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No chemo, she said

November 17, 2017 11:45 IST

'It takes massive courage and clarity to choose quality over time.'
'It's not that Annie never doubted her choice -- she wavered occasionally.'
'But she went with her instincts, and retained control of her life and scripted her own best possible death,' says Mitali Saran.
Illustration: Dominic Xavier/Rediff.com

Illustration: Dominic Xavier

In January this year, my friend Annie began a sentence with: "When you write the cancer column..."

"You won't mind if I do?" I asked.

"Of course not," she said. "Besides, I'll be dead and I won't care."

 

We were trying to digest a shocking diagnosis. She had a malignant lung tumour and more tumour in her lymph nodes.

It was inoperable. The doctor who broke the news to her ordered her to start chemotherapy immediately.

Annie said, "Let's get out of here." We took her home and poured stiff drinks.

No chemo, she said.

Over the next few days, bad news got worse.

She had virulent small cell lung cancer, the worse of two kinds.

At her stage, most people lived somewhere between six and eighteen months.

Chemotherapy would buy her a little more time, but the cancer was almost guaranteed to come back and kill her.

No chemo, she said.

She was allergic to invasive allopathic medicine run by big pharmaceuticals, and the way it wrested choice and control from the patient.

Her first call, after the diagnosis, was to a naturopathy centre in Bombay which handles health and disease by supporting the body's innate ability to repair and sustain itself with proper nourishment and natural treatments.

If naturopathy couldn't cure her cancer, it would at least provide better quality of life. Chemotherapy would have her in and out of hospital, nauseated and wiped out.

Annie refused to spend her remaining days like that. She chose quality over time.

No chemo, she said.

We met a great deal, singly or in groups around her table -- a place of good food and hearty drink, impregnated with a million laughs and confidences and plans -- and tried to wrap our heads around it all, favouring brutal gallows humour.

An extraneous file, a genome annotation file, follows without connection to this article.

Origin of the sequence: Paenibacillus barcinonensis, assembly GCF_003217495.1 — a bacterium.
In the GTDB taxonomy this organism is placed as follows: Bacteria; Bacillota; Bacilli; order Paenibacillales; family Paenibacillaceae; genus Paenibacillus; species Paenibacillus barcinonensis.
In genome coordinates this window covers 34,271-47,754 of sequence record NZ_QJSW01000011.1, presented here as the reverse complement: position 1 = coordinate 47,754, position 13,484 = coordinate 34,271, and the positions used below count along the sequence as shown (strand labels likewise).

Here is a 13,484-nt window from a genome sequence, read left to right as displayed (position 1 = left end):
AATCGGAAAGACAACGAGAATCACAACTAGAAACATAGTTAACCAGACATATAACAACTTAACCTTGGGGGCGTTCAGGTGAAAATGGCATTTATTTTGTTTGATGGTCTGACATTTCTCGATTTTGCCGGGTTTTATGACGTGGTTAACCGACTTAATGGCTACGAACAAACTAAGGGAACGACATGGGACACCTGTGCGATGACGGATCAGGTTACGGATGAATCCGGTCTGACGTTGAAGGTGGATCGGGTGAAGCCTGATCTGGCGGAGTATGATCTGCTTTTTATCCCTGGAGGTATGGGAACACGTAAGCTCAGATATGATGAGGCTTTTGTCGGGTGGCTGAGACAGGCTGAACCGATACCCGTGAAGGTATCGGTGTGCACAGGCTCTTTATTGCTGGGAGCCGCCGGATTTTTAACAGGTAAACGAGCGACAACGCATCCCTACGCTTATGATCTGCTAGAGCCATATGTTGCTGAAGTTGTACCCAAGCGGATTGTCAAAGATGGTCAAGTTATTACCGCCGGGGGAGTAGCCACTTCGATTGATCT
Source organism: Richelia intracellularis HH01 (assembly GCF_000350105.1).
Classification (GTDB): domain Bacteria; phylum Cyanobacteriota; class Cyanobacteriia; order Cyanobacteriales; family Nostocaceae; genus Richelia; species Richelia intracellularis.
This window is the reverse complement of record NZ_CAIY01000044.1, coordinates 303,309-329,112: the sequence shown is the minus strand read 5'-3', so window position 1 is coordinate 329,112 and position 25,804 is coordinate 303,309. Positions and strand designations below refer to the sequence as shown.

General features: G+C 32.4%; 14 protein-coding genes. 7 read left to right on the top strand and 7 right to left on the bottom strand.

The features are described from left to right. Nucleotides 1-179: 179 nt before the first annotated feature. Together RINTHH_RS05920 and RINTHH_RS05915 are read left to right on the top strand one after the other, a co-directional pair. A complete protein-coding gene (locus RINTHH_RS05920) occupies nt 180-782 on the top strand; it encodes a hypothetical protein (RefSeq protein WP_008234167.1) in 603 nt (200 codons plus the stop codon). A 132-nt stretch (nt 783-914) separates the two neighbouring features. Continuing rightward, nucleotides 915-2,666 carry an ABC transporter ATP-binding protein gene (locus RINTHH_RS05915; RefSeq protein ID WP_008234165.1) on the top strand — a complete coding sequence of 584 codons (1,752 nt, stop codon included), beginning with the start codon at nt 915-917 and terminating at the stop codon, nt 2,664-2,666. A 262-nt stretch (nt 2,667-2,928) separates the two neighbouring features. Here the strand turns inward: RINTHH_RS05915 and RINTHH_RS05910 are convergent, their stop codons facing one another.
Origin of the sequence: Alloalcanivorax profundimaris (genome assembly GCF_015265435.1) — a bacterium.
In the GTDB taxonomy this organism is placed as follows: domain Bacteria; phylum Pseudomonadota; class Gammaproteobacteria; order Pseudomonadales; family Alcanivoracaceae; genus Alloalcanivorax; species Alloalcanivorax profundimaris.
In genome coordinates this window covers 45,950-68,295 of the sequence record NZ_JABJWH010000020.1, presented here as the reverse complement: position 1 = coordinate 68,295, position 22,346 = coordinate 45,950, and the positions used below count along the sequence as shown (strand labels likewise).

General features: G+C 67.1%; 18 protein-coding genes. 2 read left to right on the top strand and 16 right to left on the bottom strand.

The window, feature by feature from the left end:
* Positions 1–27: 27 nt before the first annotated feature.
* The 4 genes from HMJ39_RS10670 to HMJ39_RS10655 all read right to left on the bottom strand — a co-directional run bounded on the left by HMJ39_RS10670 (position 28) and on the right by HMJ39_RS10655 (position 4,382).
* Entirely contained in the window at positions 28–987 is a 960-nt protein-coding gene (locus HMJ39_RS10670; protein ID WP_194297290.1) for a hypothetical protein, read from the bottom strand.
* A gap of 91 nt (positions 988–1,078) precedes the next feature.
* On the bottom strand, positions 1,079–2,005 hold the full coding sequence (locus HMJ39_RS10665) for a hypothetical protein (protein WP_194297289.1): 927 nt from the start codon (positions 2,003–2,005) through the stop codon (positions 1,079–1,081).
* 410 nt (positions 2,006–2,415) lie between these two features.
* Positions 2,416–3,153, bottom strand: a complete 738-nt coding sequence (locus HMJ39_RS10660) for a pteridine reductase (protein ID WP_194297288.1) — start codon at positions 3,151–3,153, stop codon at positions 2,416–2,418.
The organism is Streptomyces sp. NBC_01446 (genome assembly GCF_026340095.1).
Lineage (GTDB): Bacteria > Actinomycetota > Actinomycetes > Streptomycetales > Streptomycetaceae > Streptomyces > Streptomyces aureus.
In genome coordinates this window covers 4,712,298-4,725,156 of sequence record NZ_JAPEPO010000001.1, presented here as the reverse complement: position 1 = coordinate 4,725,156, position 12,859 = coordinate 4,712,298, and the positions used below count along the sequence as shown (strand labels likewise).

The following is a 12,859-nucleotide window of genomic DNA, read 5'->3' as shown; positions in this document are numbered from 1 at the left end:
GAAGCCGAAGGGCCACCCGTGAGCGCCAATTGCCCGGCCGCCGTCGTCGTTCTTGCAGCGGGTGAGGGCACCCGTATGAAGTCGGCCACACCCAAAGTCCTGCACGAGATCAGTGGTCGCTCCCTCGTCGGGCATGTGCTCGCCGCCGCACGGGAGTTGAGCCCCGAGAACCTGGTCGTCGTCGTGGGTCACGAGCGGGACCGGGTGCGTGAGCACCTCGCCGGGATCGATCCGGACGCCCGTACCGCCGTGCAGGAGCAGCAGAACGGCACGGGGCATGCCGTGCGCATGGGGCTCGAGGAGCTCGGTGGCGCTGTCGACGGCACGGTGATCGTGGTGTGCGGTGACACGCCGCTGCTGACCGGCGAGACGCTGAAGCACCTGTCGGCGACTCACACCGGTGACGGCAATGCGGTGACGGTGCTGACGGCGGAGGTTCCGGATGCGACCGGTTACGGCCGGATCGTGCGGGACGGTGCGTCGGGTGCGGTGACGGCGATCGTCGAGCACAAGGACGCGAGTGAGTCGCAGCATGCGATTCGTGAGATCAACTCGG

If she said, "Wait a minute", I'd say, "We don't know if you have a minute."

If I said "I'll tell you later", she'd say, "Sure, I have nothing but time."

The worst part was not knowing how long she had.

She was very widely and very deeply loved. Some of her thousands of friends were frustrated that she was denying herself -- and us -- more time, and some of us agreed with her choice, but we were all in pieces over the inevitability of her death.

She conceded that it was a real drag, but was indignant with anyone who implied that opting for naturopathy was the same as giving up.

"I'm not not fighting my cancer!" she would yell. "I'm just fighting it with different means. No chemo!"

Annie was an utterly original individual who had packed more friends, travel, love, creativity, intelligence, and good times into her life than most people can even dream of.

Even the death in her chest was a form of life gone mad. There's no good way to abridge a life like that, but she found one -- by not ceding her independence, control, choice, and dignity.

She travelled and saw people. We celebrated her 51st birthday out of town, juggling a new regimen of juices and salads.

We went up to the hills in March, a yearly ritual, and walked 8 km a day.

She saw friends and family in Bombay, in Pondicherry, in Bangalore, in Kerala, and in Kuwait.

Her father passed away in May, and she was a tower of strength for her mother and the rest of her family.

She travelled to Germany, France, and Switzerland over the summer, and met friends. She carried her own suitcases all the way.

It was her swan song trip. She returned tired, rail-thin, happy to have done it, and ready to focus on checking out, on her terms.

In the third week of September, I dropped in for a quick chat on my way home. I have an image burned into my brain of my friend -- crotchety, ironic, huge-hearted -- standing on her porch with her big smile, as we waved goodbye and mouthed 'See you'.

She was headed to Bombay. I saw her next about five weeks later, at her funeral.

It takes massive courage and clarity to choose quality over time. It's not that Annie never doubted her choice -- she wavered occasionally. But she went with her instincts, and retained control of her life and scripted her own best possible death.

She bore a crushing psychic burden with astonishing integrity, grace, and dignity for ten months. Her suffering was relatively brief, and she died with loved ones around her.

She lived like a titan, and will be missed and cherished by legions of people, but it's the way she faced death that humbles me.

So cheers forever, Annie. What a hoot it's been, and what a privilege.

If we believed in another side, I'd say see you on the other side; but you know what we always said -- we'll be dead and we won't care.

Mitali Saran
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